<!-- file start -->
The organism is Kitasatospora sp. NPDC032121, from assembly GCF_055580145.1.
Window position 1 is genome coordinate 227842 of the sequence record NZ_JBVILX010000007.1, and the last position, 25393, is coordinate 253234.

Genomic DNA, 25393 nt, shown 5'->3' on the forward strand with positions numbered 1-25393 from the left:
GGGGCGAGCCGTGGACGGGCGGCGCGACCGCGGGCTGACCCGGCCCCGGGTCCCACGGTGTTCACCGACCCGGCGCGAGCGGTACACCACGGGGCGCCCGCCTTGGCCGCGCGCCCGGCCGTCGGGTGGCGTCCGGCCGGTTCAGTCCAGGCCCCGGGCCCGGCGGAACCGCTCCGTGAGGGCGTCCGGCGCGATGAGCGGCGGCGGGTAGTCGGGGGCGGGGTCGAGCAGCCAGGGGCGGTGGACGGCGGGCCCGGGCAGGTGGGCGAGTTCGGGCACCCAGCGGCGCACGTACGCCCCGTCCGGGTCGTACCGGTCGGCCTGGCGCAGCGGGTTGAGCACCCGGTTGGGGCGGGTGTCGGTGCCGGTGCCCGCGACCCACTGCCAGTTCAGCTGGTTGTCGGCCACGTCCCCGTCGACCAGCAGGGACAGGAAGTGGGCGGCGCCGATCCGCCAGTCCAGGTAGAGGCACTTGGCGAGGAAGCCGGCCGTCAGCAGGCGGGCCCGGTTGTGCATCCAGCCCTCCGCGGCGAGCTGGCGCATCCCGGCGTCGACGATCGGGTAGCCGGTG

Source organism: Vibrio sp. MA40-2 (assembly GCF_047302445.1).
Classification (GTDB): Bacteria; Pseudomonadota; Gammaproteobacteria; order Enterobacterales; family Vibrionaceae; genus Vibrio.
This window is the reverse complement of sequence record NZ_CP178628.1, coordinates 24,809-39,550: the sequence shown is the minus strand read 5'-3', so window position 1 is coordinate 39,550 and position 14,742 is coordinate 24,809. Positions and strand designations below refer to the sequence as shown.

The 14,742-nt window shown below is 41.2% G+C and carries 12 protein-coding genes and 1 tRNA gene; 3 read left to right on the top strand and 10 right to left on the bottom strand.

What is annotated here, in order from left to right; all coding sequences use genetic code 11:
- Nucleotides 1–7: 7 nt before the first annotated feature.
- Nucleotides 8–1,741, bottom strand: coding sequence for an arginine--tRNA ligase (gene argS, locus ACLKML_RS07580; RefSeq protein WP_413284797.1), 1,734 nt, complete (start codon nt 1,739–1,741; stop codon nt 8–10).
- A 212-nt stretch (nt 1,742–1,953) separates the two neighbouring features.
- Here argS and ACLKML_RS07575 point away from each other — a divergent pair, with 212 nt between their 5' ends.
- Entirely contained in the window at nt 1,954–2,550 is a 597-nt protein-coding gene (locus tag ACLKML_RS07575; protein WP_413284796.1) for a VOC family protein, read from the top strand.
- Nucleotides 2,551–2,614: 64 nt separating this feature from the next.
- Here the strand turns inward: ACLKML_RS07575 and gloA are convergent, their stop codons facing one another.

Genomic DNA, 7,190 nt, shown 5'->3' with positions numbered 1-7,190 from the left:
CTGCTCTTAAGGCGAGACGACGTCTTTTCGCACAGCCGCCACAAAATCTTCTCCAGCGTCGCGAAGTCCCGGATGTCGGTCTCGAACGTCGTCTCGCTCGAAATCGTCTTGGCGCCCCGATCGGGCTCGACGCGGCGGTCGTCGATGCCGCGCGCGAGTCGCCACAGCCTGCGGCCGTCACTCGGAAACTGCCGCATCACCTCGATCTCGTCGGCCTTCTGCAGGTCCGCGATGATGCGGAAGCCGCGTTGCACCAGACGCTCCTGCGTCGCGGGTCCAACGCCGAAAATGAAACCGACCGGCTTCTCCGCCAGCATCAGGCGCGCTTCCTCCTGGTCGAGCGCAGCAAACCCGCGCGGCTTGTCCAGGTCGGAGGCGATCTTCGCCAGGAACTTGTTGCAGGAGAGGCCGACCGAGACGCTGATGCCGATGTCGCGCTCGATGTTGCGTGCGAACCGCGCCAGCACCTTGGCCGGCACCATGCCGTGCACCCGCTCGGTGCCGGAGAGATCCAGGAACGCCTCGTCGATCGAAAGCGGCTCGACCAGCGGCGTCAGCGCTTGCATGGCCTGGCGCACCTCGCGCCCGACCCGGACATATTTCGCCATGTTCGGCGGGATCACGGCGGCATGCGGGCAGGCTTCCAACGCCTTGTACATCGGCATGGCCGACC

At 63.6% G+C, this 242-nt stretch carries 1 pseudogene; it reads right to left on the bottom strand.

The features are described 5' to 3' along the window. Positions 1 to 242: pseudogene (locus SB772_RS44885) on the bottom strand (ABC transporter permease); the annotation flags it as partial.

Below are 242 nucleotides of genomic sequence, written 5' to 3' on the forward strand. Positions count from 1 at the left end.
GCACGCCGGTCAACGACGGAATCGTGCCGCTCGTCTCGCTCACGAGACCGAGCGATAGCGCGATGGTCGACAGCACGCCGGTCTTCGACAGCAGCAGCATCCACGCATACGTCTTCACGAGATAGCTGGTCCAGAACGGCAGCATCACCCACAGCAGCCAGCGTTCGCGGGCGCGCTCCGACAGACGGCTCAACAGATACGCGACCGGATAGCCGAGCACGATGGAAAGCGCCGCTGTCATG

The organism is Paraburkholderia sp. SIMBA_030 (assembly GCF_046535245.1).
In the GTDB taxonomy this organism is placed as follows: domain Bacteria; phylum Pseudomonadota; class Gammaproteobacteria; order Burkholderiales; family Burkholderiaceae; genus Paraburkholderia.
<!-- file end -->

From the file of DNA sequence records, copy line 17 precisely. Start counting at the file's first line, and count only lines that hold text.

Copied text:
Genomic DNA, 7,190 nt, shown 5'->3' with positions numbered 1-7,190 from the left: